Pohanka: Fuel-Economy Standards

Fuel-Economy Standards

John J. Pohanka

In 1975, because of the energy crisis, Congress was bent on finding ways to force car manufacturers to build fuel-efficient vehicles. At that time, most cars got less then 10 miles per gallon. I was president-elect of NADA and happened to be in Frank McCarthy’s office when he received a call from the head of the House Ways and Means Committee seeking guidance from NADA on this very important issue. Frank had gotten to know him and had gained his respect when Frank worked on Capitol Hill. The committee head said that the House Ways and Means Committee was considering either a tax on fuel­inefficient cars or fuel-economy standards, which would have to be met by the auto manufacturers over a period of time. The manufacturers had told the committee that they were opposed to either approach, and the committee wondered if auto dealers wanted to express their opinion.

Bill Hancock, president of NADA, called a meeting of the executive committee to discuss the subject. The committee decided that NADA should not support taxation. NADA had worked for years to get rid of the excise tax on new-vehicle sales, and with the help of Congressman Arthur Summerfield had succeeded. Besides, the manufacturers would just continue with what they were building, and the consumers would have to pay more for fuel-inefficient cars. The fuel-economy problem would not be solved.

We decided to support the fuel-economy standards, which is what Congress enacted. The manufacturers were incensed. The committee was grateful for our input and our willingness to take a stand, even though it was opposed by our manufacturers, all this being done in the public interest. We did not realize it at the time, but I feel that this was an important turning point in the role of NADA and the destiny of its dealers. The timing couldn’t have been better. That year we created DEAC, NADA’s first political action committee, and embarked upon an ambitious program to make NADA the voice of the industry.

At the end of the year, General Motors, out of the blue, announced sweeping changes in the dealer franchise agreement. They were unfair and unwarranted, and could have become models for the industry. But with the help Walt Huizenga of NADA’s legal staff, we got General Motors to remove the most onerous provisions and not to enforce the other ones. But there was more to come.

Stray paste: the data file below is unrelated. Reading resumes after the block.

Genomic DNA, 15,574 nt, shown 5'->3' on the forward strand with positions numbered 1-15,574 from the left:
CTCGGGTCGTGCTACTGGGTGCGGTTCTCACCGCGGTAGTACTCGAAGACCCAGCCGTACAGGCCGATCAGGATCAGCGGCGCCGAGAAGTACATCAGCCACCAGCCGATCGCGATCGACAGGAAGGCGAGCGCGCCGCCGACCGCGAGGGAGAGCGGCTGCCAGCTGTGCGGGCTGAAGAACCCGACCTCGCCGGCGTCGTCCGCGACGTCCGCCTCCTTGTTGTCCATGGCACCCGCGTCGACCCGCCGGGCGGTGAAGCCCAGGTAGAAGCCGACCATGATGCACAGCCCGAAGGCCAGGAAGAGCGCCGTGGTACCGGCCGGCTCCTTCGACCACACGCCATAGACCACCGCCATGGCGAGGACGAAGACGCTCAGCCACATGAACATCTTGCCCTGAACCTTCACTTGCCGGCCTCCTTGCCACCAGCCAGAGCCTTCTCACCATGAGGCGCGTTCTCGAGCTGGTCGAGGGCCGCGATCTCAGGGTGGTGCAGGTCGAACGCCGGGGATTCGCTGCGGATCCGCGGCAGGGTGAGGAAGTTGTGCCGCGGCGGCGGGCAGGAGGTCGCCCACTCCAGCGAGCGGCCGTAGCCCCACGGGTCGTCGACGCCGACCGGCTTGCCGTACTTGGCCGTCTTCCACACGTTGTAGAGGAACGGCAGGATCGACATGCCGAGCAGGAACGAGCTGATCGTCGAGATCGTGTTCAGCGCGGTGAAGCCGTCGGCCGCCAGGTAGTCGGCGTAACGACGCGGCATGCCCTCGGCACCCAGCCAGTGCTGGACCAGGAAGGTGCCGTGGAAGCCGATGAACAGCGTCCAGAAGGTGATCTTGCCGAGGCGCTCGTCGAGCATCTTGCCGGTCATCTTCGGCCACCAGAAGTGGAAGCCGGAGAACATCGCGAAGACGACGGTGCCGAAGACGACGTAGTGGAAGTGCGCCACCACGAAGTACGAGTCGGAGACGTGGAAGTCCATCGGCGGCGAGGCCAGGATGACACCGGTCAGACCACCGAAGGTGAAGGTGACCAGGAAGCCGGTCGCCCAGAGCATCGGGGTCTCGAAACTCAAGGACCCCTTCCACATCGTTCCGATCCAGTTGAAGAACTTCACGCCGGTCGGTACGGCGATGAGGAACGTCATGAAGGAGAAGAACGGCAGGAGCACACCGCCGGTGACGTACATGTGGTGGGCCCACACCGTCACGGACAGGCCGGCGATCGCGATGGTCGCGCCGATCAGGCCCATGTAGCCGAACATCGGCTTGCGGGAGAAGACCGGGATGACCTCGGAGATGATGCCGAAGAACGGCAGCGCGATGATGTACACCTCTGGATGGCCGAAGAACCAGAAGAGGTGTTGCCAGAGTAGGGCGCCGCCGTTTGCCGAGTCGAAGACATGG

The Best Association for the Job

Just before my taking of office as NADA president in 1976 at the convention in Las Vegas, I received a phone call from Pete Estes, president of General Motors. Tom Murphy, chairman of the board of General Motors was to give the keynote address at the convention, to be followed by my address to the dealers. I had developed a good relationship with Pete over the years, but I had never met Tom Murphy. I had heard rumors that Estes and Murphy were often not on the same page and kept their distance from each other. Estes wanted me to know in advance what Murphy was going to say. Apparently Murphy was going to say something that Estes felt that I should know about in advance so as not to be blindsided. Estes sent me a copy of Murphy’s speech, and in it I found the statement “Your association has invited government intervention in our business.” I felt this remark to be unfair and untrue and that I should respond to it in my speech at the convention. I rewrote my speech, calling attention to the fact that auto manufacturers wanted the government to leave them alone and let the market decide things, but Congress wanted answers and I felt that the industry should work with government to find solutions that would be mutually acceptable. I said that “auto manufacturers must recognize the undeniable fact they must rely upon their dealers and the dealer's organization, NADA, to carry the industry’s message to government. Only NADA and its dealers have the clout, credibility and ability to do the job.”

Of course, that is what happened, and over the years the personal relationships established by NADA through its dealers and staff have enabled NADA to protect dealers and their customers. These relationships are not talked about or trumpeted, but they are vital to our success.

Jack Pohanka served as president of the National Automobile Dealers Association (NADA) in 1976. He was a founder and chairman of the National Institute for Service Excellence (ASE), which tests and certifies auto technicians nationally. He also founded and was the first chairman of the National Automobile Technicians Education Foundation, which evaluates and certifies automotive curricula in the country's vocational schools.